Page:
While some areas to the south of Dallas-Fort Worth flooded, the Metroplex saw mostly rain.
By 4 p.m., 1 inch of rain had fallen in the last 24 hours at Dallas/Fort Worth Airport.
Cemetery damaged in Hood County
Wednesday night, flash flooding forced numerous high-water rescues in Hood County.
“We had that storm start pouring and just hang over us,” said Hood County Judge Darrell Cockerham. “It seemed like it would never stop.”
Acton and Decordova Bend Estates were among the hardest hit areas on Wednesday, Cockerham said.
A bridge was washed away in Acton and floodwaters rushed through the Acton Cemetery, overturning numerous headstones.
This isn't over just yet. If it starts raining again, it could get a whole lot worse.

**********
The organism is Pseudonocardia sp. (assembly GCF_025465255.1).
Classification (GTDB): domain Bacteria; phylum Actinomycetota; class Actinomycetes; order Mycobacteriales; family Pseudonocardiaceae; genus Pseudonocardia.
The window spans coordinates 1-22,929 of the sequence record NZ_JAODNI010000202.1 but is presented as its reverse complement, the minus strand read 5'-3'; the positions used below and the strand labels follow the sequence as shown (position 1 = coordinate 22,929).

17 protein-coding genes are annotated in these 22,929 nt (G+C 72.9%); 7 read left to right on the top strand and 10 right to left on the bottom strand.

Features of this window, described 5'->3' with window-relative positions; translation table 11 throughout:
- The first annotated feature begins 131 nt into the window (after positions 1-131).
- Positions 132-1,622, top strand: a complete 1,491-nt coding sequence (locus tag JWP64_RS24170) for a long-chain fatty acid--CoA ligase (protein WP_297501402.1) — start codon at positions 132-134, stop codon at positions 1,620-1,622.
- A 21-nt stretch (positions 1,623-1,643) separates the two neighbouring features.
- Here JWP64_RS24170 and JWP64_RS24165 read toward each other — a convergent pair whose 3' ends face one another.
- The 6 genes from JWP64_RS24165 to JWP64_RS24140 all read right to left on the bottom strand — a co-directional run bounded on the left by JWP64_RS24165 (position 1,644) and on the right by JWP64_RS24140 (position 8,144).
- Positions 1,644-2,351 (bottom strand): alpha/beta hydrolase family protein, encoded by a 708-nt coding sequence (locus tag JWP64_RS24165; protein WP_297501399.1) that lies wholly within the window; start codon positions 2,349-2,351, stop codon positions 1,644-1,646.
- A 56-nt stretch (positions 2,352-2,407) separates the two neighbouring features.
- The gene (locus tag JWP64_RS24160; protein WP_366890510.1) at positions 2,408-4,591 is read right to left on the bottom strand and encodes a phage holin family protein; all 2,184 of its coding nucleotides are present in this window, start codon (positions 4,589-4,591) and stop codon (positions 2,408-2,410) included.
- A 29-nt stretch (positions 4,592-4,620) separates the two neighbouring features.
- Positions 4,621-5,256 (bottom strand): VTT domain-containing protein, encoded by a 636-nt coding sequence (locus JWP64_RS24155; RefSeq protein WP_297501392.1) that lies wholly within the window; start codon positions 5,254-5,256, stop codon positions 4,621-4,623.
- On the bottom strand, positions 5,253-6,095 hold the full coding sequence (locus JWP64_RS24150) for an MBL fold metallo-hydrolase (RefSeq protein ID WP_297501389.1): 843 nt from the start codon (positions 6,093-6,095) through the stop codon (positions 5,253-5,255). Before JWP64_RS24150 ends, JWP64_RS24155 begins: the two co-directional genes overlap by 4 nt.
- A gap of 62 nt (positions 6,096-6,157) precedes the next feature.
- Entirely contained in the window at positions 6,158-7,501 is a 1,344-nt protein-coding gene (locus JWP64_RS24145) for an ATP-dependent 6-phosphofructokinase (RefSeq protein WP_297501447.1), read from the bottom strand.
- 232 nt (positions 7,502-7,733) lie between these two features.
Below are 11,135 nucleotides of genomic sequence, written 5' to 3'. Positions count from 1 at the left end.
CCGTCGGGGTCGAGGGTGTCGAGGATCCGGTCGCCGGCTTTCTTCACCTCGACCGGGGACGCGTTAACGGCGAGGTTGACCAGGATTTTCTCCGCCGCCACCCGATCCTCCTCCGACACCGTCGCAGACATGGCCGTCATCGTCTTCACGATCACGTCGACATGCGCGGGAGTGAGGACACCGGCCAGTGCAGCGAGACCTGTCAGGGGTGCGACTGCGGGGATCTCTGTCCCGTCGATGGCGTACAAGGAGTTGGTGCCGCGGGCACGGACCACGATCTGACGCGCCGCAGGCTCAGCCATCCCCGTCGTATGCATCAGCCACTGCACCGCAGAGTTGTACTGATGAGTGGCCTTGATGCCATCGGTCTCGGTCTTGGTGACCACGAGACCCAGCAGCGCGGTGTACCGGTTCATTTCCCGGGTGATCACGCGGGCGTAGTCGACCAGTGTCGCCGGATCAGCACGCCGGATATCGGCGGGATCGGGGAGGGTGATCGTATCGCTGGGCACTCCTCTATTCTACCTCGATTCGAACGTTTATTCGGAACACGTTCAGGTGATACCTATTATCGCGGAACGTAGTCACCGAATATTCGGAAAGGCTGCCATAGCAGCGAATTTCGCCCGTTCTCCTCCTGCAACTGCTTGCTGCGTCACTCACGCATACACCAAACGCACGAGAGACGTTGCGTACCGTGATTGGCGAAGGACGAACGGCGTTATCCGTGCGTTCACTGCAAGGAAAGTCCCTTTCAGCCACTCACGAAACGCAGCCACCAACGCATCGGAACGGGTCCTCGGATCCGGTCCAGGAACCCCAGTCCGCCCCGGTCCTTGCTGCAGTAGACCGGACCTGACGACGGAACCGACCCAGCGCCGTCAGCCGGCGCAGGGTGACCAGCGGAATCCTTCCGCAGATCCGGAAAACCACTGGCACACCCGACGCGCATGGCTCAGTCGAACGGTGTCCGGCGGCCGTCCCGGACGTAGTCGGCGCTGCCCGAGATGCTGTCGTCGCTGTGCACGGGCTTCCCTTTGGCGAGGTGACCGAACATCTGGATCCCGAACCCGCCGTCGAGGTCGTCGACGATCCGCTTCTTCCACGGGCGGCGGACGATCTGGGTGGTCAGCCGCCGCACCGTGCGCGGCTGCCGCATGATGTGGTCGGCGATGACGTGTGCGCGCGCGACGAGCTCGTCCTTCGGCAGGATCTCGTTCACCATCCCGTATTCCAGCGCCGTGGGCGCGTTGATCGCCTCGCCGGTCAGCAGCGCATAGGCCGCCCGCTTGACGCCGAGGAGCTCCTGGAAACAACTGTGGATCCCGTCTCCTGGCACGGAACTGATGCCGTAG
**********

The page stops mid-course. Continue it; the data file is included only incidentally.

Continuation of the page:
Horseshoe Bend resident Bart Salter
In Decordova Bend Estates, residents were surprised and overwhelmed by the sudden downpours. In a 24-hour period beginning at 7 p.m. Wednesday, almost 4 inches of rain fell in parts of Hood County.
“We had one woman who suddenly had 3 feet of water in her home,” Cockerham said. “We would have been overwhelmed without those state resources.”
Hood County sheriff’s deputies and local police and firefighters handled 11 high-water rescues from cars and homes on Tuesday and 19 Wednesday.
“But unofficially we’ve had a lot more than that,” said Hood County Sheriff Roger Deeds. “In a lot of cases, the deputies will just help someone and move on.”
‘This isn’t over just yet’